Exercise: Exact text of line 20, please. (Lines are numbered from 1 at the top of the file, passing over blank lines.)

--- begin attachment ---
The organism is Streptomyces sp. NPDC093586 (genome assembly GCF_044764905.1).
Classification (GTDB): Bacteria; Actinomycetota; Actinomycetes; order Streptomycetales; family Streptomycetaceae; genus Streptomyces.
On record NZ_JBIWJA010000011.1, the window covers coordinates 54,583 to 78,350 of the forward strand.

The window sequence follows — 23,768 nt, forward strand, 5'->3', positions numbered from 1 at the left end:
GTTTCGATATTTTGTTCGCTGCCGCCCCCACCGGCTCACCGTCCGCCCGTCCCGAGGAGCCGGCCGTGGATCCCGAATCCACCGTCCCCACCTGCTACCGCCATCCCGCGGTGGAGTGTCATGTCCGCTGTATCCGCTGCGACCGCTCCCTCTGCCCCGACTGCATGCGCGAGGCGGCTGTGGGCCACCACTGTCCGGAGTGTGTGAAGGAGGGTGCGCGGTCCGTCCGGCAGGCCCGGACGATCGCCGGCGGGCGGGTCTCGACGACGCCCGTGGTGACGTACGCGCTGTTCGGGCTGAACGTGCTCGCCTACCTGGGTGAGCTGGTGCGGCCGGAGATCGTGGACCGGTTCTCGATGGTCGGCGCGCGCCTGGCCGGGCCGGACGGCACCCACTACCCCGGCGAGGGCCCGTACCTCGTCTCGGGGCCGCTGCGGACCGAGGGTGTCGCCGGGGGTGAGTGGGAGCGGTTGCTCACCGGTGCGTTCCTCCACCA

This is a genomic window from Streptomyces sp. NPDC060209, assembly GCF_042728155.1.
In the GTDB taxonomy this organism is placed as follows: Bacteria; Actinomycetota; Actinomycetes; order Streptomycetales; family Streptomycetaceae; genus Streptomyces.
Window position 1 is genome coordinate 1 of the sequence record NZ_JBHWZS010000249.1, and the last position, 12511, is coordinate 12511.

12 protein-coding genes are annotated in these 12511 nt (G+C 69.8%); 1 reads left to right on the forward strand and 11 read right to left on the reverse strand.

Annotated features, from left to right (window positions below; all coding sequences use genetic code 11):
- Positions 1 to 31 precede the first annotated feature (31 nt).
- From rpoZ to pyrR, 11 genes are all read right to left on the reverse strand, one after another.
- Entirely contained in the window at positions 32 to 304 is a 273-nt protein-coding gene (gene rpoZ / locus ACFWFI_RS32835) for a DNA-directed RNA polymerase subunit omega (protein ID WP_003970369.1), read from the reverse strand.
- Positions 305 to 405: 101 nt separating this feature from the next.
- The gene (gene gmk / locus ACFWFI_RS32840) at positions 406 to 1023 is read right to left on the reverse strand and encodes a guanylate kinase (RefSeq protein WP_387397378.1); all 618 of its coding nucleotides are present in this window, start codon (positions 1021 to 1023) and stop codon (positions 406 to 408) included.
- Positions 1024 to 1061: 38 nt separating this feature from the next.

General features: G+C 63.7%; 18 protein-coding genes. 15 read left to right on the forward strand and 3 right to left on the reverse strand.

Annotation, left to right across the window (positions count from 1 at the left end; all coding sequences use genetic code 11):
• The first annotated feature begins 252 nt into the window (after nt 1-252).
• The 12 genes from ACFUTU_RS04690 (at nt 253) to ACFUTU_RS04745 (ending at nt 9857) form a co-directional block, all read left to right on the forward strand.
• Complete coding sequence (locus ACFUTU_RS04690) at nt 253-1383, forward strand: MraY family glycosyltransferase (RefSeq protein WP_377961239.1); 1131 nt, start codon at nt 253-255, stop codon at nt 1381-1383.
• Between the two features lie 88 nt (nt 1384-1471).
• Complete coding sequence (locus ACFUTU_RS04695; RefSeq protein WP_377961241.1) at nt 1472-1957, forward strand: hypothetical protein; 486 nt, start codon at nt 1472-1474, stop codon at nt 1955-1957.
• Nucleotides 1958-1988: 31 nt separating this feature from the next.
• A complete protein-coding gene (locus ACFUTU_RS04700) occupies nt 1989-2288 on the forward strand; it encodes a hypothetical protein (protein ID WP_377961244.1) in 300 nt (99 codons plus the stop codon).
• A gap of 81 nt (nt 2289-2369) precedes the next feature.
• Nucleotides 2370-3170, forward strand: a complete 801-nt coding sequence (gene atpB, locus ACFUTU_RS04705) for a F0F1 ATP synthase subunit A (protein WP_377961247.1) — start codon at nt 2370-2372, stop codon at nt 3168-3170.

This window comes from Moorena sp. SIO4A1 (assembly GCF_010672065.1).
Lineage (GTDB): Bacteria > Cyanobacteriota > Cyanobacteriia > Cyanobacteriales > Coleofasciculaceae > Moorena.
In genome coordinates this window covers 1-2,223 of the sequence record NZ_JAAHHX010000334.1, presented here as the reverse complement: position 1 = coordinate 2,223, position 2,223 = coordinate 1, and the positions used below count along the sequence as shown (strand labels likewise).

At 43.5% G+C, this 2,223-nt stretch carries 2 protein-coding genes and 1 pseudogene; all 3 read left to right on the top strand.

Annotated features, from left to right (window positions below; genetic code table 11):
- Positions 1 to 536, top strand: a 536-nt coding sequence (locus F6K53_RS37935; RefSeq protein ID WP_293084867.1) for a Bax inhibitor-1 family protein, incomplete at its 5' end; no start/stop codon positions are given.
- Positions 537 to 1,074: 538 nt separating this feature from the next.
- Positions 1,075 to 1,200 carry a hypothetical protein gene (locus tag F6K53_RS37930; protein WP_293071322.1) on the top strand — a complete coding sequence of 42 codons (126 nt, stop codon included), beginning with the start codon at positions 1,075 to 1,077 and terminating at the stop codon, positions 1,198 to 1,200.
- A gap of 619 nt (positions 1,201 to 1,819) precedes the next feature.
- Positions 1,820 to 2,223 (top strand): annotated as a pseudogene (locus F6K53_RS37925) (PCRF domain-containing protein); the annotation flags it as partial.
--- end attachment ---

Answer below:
• The 12 genes from ACFUTU_RS04690 (at nt 253) to ACFUTU_RS04745 (ending at nt 9857) form a co-directional block, all read left to right on the forward strand.